Moscow will not stay indifferent to U.S. decision on lethal arms supplies to Kiev

Russia will not stay indifferent to Washington's possible decision to begin supplying lethal weapons to Ukraine, Alexei Pushkov, who chairs the Foreign Affairs Committee in the State Duma, the lower chamber of Russia's parliament, has said.

Russia will not stay indifferent to Washington's possible decision to begin supplying lethal weapons to Ukraine, Alexei Pushkov, who chairs the Foreign Affairs Committee in the State Duma, the lower chamber of Russia's parliament, has said.

"The Congress is urging the president of the United States to begin delivering weapons to the country which has extremely complicated relations with Russia, one of the world's leading states and a country that has nuclear weapons. If these weapons are sent, the American Congress and the American executive branch of power, if it makes such a decision, will embark on a path toward sharply hiking the grade of confrontation," Pushkov told Interfax on Tuesday.

"I do not think that Russia will stay indifferent to such a decision, should it be adopted," he added.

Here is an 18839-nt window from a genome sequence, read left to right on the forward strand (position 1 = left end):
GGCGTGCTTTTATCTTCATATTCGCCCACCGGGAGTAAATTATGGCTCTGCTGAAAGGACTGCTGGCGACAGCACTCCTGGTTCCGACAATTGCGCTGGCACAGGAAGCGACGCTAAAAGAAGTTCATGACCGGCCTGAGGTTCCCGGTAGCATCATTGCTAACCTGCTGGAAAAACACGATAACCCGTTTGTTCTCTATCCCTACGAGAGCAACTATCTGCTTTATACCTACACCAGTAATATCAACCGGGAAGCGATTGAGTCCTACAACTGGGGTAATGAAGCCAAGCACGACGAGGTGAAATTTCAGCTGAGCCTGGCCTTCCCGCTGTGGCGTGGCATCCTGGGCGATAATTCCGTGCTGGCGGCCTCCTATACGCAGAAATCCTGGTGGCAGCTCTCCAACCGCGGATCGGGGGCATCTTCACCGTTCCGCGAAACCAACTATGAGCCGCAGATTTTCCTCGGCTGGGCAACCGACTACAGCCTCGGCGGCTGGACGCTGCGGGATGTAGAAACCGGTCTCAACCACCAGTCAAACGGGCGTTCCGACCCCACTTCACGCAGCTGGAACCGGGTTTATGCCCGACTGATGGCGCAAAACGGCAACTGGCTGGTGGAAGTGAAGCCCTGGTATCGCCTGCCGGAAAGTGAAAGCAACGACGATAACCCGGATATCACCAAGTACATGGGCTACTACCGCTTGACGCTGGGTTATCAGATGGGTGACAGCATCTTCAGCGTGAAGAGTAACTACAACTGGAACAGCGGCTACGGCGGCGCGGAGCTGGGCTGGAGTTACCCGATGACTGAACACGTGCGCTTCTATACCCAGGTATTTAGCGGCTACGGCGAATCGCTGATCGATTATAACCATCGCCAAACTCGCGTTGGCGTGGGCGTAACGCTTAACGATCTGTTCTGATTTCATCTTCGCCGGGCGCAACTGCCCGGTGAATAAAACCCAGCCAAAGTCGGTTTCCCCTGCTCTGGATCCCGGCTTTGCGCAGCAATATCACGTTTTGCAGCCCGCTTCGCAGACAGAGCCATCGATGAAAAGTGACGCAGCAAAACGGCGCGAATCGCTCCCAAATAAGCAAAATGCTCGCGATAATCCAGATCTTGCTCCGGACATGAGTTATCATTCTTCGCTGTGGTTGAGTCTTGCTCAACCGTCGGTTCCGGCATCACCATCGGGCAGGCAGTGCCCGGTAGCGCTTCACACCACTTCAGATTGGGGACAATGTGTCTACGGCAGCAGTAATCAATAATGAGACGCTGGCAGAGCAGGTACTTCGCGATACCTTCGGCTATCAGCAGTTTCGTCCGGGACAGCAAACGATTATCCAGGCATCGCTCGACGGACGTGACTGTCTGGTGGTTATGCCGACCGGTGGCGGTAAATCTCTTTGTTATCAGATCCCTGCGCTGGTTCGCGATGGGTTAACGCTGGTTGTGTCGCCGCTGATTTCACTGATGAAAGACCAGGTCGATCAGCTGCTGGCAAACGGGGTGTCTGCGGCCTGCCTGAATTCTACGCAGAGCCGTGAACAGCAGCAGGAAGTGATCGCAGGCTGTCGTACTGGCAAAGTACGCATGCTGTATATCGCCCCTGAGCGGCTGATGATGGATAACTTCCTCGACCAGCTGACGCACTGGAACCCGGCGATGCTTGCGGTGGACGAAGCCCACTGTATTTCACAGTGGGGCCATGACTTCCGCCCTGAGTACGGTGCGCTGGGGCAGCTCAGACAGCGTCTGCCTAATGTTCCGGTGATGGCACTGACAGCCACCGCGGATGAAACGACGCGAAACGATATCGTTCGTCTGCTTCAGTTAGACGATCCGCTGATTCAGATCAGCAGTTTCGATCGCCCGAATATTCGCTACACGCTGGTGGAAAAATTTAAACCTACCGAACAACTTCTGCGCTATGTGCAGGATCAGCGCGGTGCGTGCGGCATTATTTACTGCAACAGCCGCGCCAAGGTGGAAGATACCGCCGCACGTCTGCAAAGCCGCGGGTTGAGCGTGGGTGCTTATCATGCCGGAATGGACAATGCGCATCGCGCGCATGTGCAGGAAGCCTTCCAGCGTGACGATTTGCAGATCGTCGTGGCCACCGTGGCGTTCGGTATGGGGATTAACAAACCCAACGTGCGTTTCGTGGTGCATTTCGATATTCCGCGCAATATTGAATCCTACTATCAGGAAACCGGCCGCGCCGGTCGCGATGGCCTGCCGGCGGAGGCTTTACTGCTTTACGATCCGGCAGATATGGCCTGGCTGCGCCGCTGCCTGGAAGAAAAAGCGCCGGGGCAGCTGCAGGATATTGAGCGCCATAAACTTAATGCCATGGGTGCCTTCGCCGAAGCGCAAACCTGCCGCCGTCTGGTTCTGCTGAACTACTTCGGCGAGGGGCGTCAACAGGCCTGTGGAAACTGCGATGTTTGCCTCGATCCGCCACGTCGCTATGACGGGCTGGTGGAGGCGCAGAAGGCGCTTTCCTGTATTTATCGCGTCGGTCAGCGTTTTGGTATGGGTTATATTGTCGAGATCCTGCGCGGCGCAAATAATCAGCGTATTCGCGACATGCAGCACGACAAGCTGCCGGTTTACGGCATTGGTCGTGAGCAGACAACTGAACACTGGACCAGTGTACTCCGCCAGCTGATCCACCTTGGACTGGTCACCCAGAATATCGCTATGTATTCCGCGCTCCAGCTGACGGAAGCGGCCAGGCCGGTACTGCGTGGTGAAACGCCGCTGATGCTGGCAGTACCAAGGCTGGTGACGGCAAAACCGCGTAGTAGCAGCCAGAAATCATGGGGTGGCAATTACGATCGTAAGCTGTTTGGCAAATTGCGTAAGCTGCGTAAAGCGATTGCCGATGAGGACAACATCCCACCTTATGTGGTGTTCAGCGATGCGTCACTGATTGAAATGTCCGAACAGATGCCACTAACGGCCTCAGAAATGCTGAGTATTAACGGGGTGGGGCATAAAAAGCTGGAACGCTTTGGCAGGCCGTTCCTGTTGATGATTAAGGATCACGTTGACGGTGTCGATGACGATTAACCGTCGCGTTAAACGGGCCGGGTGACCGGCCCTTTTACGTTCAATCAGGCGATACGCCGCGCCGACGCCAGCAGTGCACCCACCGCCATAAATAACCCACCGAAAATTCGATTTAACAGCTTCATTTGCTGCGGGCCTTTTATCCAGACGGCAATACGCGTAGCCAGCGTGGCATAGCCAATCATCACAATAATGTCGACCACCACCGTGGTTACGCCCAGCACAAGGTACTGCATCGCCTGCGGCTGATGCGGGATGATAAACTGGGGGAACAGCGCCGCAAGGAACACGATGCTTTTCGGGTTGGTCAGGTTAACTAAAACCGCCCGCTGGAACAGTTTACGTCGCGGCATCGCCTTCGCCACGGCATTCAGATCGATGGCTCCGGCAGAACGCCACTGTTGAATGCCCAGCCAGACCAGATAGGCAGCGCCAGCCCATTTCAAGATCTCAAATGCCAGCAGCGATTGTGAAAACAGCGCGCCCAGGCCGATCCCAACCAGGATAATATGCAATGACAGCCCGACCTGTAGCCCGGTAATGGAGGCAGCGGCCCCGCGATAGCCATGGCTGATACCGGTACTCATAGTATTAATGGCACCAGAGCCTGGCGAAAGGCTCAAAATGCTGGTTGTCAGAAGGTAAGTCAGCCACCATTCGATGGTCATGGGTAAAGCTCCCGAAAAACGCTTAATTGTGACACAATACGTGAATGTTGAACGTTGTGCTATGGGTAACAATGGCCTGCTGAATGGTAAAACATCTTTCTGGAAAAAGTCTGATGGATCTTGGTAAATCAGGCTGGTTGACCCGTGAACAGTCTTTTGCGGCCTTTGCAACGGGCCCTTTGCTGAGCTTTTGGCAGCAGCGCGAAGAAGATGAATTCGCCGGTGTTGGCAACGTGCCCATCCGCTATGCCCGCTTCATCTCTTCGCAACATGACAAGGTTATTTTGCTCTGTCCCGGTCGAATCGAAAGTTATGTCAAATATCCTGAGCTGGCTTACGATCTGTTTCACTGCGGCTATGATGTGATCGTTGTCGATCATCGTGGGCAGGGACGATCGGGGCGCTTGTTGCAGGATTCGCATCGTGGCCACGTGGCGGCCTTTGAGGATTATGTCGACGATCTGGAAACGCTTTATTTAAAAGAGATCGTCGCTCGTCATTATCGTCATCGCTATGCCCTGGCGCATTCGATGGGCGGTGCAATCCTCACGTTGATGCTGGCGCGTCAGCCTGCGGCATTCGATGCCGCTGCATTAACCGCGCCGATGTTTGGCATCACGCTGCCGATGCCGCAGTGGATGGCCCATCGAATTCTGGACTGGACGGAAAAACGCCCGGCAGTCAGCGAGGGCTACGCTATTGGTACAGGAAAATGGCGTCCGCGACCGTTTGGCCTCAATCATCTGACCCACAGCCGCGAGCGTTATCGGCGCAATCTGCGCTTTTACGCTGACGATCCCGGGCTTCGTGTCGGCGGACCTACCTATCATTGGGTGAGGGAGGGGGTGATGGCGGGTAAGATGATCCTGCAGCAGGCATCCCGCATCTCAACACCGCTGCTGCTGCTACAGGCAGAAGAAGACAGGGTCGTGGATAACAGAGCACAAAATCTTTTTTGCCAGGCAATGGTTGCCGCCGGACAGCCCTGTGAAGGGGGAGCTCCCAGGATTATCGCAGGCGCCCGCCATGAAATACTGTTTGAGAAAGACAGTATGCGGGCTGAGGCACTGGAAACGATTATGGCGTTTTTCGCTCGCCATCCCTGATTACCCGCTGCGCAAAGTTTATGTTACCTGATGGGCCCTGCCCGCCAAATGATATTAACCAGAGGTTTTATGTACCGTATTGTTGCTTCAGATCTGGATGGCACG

Pushkov offered his comments after the U.S. Congress overwhelmingly passed a resolution urging President Barack Obama to send lethal weapons to Ukraine.

The Russian parliamentarian believes that this resolution is "aggressive", uses distorted facts and reflects both anti-Russian sentiments of the majority of American politicians and the "hegemonistic hysteria that is now gaining momentum in the U.S. and will obviously intensify even further during the election campaign," Pushkov said.

"At the same time, this resolution is highly dangerous and extremely irresponsible because many wars, including the war in Vietnam, started with the delivery of American weapons to other countries," he said.

At the moment, everything depends on President Obama's decision, he added.

"Obama came to power using anti-war slogans and was one of the few American senators who voted against the war in Iraq. Obama should realize that arms deliveries could pave the way for the United States' involvement in this conflict, subsequently leading to an uncontrolled and extremely dangerous course of events," Pushkov said.

"That is why, if Obama is still committed to his anti-war principles, although he recently has not followed them in a consistent manner and can be accused of many things, but if he still realizes that America should not get involved in civil conflicts, he ought to make an appropriate decision," Pushkov said.

However, very strong pressure is being put on Obama today, including by his own administration, the Russian parliamentarian said.

U.S. Secretary of State John Kerry also favors the idea of lethal arms supplies to Ukraine, he said.

All these circumstances make the prospects of Obama making a positive decision of this issue "quite probable," Pushkov said.

 

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